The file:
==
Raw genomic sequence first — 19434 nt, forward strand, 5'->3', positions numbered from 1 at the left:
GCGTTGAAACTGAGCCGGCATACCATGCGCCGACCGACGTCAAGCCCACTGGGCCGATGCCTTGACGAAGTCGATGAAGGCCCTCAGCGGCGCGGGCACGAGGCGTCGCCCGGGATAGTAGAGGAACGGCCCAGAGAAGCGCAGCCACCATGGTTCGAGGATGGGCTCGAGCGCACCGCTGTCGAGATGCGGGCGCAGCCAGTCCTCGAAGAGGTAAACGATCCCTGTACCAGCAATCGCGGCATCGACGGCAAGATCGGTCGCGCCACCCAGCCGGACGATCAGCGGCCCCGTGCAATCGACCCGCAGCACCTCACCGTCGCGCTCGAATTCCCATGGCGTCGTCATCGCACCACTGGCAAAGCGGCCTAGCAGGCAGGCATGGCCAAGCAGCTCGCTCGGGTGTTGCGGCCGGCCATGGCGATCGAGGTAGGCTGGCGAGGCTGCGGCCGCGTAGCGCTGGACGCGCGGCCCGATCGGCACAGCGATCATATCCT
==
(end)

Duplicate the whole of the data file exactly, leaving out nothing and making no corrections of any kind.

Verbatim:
Raw genomic sequence first — 19434 nt, forward strand, 5'->3', positions numbered from 1 at the left:
GCGTTGAAACTGAGCCGGCATACCATGCGCCGACCGACGTCAAGCCCACTGGGCCGATGCCTTGACGAAGTCGATGAAGGCCCTCAGCGGCGCGGGCACGAGGCGTCGCCCGGGATAGTAGAGGAACGGCCCAGAGAAGCGCAGCCACCATGGTTCGAGGATGGGCTCGAGCGCACCGCTGTCGAGATGCGGGCGCAGCCAGTCCTCGAAGAGGTAAACGATCCCTGTACCAGCAATCGCGGCATCGACGGCAAGATCGGTCGCGCCACCCAGCCGGACGATCAGCGGCCCCGTGCAATCGACCCGCAGCACCTCACCGTCGCGCTCGAATTCCCATGGCGTCGTCATCGCACCACTGGCAAAGCGGCCTAGCAGGCAGGCATGGCCAAGCAGCTCGCTCGGGTGTTGCGGCCGGCCATGGCGATCGAGGTAGGCTGGCGAGGCTGCGGCCGCGTAGCGCTGGACGCGCGGCCCGATCGGCACAGCGATCATATCCT